Bill Nelson spoke about Puerto Rico on the floor of the U.S. Senate last week, expressing disappointment that Congress hasn’t acted to address the fiscal problems plaguing Puerto Rico. In his remarks,
Mr. President, a number of my colleagues will be coming to the floor in just a while to talk about the crisis that is going on in the island territory of Puerto Rico. Remember, Puerto Rico is a territory. Its citizens are U.S. citizens, and we often forget that, particularly as they are now facing economic challenges that are growing worse by the day. Although we just had an opportunity in the Omnibus appropriations bill to address Puerto Rico’s fiscal crisis, it appears that Congress is going to go home without having done the bare minimum for Puerto Rico.
In the meantime, Puerto Rico is going to start the New Year on the verge of default as the Governor faces the troubling choice of whether to pay for essential public services or make a $1 billion debt payment to Wall Street creditors. The public services include those for health, fire, police, water, et cetera, versus paying the bonds that are coming due. Many of us have been urging our colleagues for months—Senator Durbin, Senator Cantwell, Senator Schumer, and myself—to meaningfully address this fiscal crisis by providing Puerto Rico with the same debt restructuring authority that is available to any other State under chapter 9 of the Bankruptcy Code. This is the authority that Puerto Rico had until it was taken away by Congress without any explanation 30 years ago. That is why I have joined Senator Cantwell, who is here, and Senators Schumer and Blumenthal, in introducing legislation that would allow Puerto Rico’s municipalities and public corporations to restructure its debt under the watchful eye of the Federal bankruptcy judge.
This is not a bailout. Providing Puerto Rico with an opportunity to orderly manage its debt as we do for every State under chapter 9 of the bankruptcy laws costs the Federal Government nothing. It also prevents Puerto Rico from having a drawn-out battle with bond holders following a potential default. Yet nowhere in the Omnibus appropriations bill, where we have a lot of other stuff—nowhere in the omnibus appropriations bill—is there anything to give Puerto Rico the legitimate orderly process of chapter 9 in bankruptcy that it needs. There are a few provisions to help Puerto Rico’s hospitals, but even they don’t go far enough.
It deeply troubles me that we will celebrate the holidays knowing full well that there is so much more that the Congress could have done. I would like to put this in perspective. Just a few weeks ago we met with a group of Floridians who were here for the National Day of Action for Puerto Rico. What they describe—and what this Senator has seen in a visit to Puerto Rico and the government in San Juan a month ago—is a humanitarian crisis due to the crushing government debt, a failing economy, and a growing poverty.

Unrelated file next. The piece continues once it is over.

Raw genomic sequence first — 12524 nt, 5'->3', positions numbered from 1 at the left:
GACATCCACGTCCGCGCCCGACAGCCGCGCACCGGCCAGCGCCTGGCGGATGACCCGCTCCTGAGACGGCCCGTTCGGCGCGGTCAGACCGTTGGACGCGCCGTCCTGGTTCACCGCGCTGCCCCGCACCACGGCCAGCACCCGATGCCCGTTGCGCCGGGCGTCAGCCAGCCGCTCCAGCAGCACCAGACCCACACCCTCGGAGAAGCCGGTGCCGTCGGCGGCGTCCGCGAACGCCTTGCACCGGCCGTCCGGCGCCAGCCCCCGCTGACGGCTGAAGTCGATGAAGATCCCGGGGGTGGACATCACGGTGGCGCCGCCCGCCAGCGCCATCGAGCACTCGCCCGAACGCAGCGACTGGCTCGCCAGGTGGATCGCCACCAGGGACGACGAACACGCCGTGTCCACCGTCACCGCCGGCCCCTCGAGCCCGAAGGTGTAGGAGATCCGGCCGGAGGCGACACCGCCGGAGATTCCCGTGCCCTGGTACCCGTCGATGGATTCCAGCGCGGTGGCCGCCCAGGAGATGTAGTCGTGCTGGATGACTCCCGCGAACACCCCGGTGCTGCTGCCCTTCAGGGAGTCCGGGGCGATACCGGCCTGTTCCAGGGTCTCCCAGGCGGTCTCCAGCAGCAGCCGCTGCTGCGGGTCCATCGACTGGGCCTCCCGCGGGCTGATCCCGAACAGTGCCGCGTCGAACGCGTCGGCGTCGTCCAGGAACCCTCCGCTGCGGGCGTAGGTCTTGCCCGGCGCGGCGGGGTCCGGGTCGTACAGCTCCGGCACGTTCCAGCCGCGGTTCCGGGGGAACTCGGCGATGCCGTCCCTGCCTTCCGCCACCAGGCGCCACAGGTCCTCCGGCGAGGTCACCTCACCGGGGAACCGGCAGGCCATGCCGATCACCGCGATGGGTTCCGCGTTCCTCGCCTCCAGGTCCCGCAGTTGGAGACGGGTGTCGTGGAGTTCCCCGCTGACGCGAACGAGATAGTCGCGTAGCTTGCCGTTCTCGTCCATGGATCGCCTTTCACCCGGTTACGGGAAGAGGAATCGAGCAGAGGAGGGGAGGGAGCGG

What is the result? Thousands of Puerto Ricans—U.S. citizens—are coming to my State. They are certainly welcome, but these are often the very talented, educated people that are so desperately needed for the well-being of the population on the island. Some that come are fortunate to move in with relatives. Others are living in motels. Others are even living out of their cars. A lot of them come to central Florida to the metro Orlando area, where there is a huge Puerto Rican population. What we see in the discrepancy and the economic despair that is happening on the island is absolutely heartbreaking. How in the world can we fail our fellow Americans like this?
Notice who have been the most courageous in the military? It has often been the soldiers who are Puerto Rican. These Americans have contributed to the diverse fabric of our country, and they proudly serve in so many Federal responsibilities, including our military.
We should be doing all that we can to provide them with the tools they need—the financial tools Puerto Rico needs to emerge from its current economic challenges—and debt restructuring authority is one of those things. I want to urge our colleagues, since we didn’t get it into the omnibus, in the spirit of our patriotic unity to help each other and that unity that binds all Americans, to come together and help Puerto Rico at this critical time.
I see my colleague from the State of Washington. I appreciate the leadership that she has taken. My State is one of the ones that is most affected. Her State is not as affected, and yet the Senator from Washington has stepped up and done this because she knows it is the right thing to do. Mr. President, I yield the floor and look forward to hearing from the Senator.